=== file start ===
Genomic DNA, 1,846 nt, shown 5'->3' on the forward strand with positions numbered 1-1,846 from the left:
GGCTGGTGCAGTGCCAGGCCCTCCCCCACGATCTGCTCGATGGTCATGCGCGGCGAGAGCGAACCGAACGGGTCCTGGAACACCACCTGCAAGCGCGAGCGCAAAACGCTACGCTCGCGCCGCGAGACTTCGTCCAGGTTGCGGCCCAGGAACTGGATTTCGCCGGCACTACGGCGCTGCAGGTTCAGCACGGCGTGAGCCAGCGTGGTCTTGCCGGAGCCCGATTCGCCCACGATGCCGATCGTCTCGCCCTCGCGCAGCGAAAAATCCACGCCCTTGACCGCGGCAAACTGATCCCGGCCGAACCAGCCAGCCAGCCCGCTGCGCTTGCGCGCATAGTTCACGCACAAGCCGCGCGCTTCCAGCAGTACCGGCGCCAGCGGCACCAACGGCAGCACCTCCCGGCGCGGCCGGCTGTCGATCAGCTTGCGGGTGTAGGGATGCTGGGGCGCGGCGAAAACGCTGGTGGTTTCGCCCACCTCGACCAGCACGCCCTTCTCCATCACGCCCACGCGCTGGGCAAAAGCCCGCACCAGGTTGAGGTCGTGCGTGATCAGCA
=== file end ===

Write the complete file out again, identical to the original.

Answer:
Genomic DNA, 1,846 nt, shown 5'->3' on the forward strand with positions numbered 1-1,846 from the left:
GGCTGGTGCAGTGCCAGGCCCTCCCCCACGATCTGCTCGATGGTCATGCGCGGCGAGAGCGAACCGAACGGGTCCTGGAACACCACCTGCAAGCGCGAGCGCAAAACGCTACGCTCGCGCCGCGAGACTTCGTCCAGGTTGCGGCCCAGGAACTGGATTTCGCCGGCACTACGGCGCTGCAGGTTCAGCACGGCGTGAGCCAGCGTGGTCTTGCCGGAGCCCGATTCGCCCACGATGCCGATCGTCTCGCCCTCGCGCAGCGAAAAATCCACGCCCTTGACCGCGGCAAACTGATCCCGGCCGAACCAGCCAGCCAGCCCGCTGCGCTTGCGCGCATAGTTCACGCACAAGCCGCGCGCTTCCAGCAGTACCGGCGCCAGCGGCACCAACGGCAGCACCTCCCGGCGCGGCCGGCTGTCGATCAGCTTGCGGGTGTAGGGATGCTGGGGCGCGGCGAAAACGCTGGTGGTTTCGCCCACCTCGACCAGCACGCCCTTCTCCATCACGCCCACGCGCTGGGCAAAAGCCCGCACCAGGTTGAGGTCGTGCGTGATCAGCA